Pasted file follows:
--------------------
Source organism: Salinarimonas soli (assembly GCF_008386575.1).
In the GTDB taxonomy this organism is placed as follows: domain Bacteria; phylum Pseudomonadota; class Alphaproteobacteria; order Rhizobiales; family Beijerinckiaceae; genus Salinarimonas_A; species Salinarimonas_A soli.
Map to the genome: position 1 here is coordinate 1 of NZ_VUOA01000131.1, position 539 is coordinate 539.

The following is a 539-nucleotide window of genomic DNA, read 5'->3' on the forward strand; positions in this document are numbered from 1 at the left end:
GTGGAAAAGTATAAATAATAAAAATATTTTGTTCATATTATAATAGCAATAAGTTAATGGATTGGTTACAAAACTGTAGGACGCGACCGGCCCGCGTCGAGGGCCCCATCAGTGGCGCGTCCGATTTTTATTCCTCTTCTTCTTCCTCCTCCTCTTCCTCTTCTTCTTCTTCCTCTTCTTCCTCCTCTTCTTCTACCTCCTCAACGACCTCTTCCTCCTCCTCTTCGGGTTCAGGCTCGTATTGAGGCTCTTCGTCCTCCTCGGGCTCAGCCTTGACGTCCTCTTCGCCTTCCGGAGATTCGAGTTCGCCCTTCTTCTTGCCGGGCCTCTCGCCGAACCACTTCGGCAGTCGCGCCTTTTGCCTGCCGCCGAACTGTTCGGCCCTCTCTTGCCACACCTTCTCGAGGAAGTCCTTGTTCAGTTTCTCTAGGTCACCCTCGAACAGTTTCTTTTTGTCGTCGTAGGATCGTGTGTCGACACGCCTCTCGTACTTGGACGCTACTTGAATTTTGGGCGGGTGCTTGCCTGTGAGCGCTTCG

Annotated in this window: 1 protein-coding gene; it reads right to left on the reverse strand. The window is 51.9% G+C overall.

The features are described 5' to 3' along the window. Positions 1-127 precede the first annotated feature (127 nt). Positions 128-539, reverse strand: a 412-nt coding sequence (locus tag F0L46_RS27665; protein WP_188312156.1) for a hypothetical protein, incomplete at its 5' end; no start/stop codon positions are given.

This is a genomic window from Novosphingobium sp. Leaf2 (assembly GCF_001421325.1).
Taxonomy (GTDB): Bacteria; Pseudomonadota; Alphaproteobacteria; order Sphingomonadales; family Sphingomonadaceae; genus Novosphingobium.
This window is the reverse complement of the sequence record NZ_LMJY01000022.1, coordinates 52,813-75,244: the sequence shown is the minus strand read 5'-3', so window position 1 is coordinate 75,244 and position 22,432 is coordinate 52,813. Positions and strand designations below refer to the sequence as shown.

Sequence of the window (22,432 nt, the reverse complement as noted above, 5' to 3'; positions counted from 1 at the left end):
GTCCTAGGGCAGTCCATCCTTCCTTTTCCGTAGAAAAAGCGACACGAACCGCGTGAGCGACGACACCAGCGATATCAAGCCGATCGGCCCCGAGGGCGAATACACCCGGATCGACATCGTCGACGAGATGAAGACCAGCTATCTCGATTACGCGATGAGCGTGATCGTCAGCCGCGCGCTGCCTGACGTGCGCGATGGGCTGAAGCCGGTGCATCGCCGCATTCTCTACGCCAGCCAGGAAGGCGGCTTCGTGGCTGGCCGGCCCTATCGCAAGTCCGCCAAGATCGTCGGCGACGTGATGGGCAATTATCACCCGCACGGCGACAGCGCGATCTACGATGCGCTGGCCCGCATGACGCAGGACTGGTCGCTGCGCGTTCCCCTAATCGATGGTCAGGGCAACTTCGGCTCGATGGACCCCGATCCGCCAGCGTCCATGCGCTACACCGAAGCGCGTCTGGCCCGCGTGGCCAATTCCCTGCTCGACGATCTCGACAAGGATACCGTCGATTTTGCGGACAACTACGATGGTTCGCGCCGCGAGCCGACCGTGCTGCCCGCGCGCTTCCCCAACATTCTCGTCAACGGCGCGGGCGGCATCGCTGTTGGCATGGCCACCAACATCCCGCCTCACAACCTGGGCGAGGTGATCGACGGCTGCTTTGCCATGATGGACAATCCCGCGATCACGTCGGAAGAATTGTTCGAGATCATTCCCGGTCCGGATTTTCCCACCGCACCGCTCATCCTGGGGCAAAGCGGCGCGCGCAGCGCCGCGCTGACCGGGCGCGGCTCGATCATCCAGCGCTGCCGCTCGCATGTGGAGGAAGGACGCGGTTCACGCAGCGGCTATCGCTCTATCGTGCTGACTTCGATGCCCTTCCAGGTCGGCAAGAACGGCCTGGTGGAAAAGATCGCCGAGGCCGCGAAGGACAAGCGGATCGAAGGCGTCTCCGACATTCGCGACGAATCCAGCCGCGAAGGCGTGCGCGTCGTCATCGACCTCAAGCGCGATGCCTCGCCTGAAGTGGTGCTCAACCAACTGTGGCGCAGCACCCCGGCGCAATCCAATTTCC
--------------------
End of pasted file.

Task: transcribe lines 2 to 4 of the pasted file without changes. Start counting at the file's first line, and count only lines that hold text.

In the GTDB taxonomy this organism is placed as follows: domain Bacteria; phylum Pseudomonadota; class Alphaproteobacteria; order Rhizobiales; family Beijerinckiaceae; genus Salinarimonas_A; species Salinarimonas_A soli.
Map to the genome: position 1 here is coordinate 1 of NZ_VUOA01000131.1, position 539 is coordinate 539.

The following is a 539-nucleotide window of genomic DNA, read 5'->3' on the forward strand; positions in this document are numbered from 1 at the left end: